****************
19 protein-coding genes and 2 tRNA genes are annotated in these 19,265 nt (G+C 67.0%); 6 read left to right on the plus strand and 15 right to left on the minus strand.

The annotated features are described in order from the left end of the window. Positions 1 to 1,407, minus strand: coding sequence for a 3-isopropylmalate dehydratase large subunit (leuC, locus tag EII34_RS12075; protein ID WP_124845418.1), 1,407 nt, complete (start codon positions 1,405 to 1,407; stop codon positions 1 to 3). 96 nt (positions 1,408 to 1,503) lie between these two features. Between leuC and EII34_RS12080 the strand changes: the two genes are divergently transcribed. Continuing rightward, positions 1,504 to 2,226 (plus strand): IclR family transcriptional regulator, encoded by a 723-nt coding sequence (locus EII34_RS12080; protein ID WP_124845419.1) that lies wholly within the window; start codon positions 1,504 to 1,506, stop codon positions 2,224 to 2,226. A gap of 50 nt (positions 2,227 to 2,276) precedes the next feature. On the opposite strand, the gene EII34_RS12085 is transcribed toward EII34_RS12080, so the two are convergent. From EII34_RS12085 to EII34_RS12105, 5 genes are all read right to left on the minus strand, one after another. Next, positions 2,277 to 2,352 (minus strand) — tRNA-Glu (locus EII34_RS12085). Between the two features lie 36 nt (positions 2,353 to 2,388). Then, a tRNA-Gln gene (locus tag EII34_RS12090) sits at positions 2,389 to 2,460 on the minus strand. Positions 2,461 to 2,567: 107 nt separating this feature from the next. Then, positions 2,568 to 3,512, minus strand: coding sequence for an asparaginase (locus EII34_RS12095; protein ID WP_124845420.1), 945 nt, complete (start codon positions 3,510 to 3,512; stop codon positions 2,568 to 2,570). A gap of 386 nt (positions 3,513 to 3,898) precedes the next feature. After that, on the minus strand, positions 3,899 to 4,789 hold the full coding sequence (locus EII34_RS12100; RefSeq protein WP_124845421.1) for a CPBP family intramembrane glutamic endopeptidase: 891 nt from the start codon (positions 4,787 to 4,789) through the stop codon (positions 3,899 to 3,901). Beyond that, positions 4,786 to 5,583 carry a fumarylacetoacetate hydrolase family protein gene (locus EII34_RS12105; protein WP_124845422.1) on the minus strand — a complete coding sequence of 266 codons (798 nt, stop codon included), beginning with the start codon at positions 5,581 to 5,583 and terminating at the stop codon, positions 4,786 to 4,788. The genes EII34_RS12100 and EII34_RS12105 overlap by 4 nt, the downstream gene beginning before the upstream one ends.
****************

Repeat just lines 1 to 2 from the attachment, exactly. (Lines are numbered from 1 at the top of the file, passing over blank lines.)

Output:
19 protein-coding genes and 2 tRNA genes are annotated in these 19,265 nt (G+C 67.0%); 6 read left to right on the plus strand and 15 right to left on the minus strand.

The annotated features are described in order from the left end of the window. Positions 1 to 1,407, minus strand: coding sequence for a 3-isopropylmalate dehydratase large subunit (leuC, locus tag EII34_RS12075; protein ID WP_124845418.1), 1,407 nt, complete (start codon positions 1,405 to 1,407; stop codon positions 1 to 3). 96 nt (positions 1,408 to 1,503) lie between these two features. Between leuC and EII34_RS12080 the strand changes: the two genes are divergently transcribed. Continuing rightward, positions 1,504 to 2,226 (plus strand): IclR family transcriptional regulator, encoded by a 723-nt coding sequence (locus EII34_RS12080; protein ID WP_124845419.1) that lies wholly within the window; start codon positions 1,504 to 1,506, stop codon positions 2,224 to 2,226. A gap of 50 nt (positions 2,227 to 2,276) precedes the next feature. On the opposite strand, the gene EII34_RS12085 is transcribed toward EII34_RS12080, so the two are convergent. From EII34_RS12085 to EII34_RS12105, 5 genes are all read right to left on the minus strand, one after another. Next, positions 2,277 to 2,352 (minus strand) — tRNA-Glu (locus EII34_RS12085). Between the two features lie 36 nt (positions 2,353 to 2,388). Then, a tRNA-Gln gene (locus tag EII34_RS12090) sits at positions 2,389 to 2,460 on the minus strand. Positions 2,461 to 2,567: 107 nt separating this feature from the next. Then, positions 2,568 to 3,512, minus strand: coding sequence for an asparaginase (locus EII34_RS12095; protein ID WP_124845420.1), 945 nt, complete (start codon positions 3,510 to 3,512; stop codon positions 2,568 to 2,570). A gap of 386 nt (positions 3,513 to 3,898) precedes the next feature. After that, on the minus strand, positions 3,899 to 4,789 hold the full coding sequence (locus EII34_RS12100; RefSeq protein WP_124845421.1) for a CPBP family intramembrane glutamic endopeptidase: 891 nt from the start codon (positions 4,787 to 4,789) through the stop codon (positions 3,899 to 3,901). Beyond that, positions 4,786 to 5,583 carry a fumarylacetoacetate hydrolase family protein gene (locus EII34_RS12105; protein WP_124845422.1) on the minus strand — a complete coding sequence of 266 codons (798 nt, stop codon included), beginning with the start codon at positions 5,581 to 5,583 and terminating at the stop codon, positions 4,786 to 4,788. The genes EII34_RS12100 and EII34_RS12105 overlap by 4 nt, the downstream gene beginning before the upstream one ends.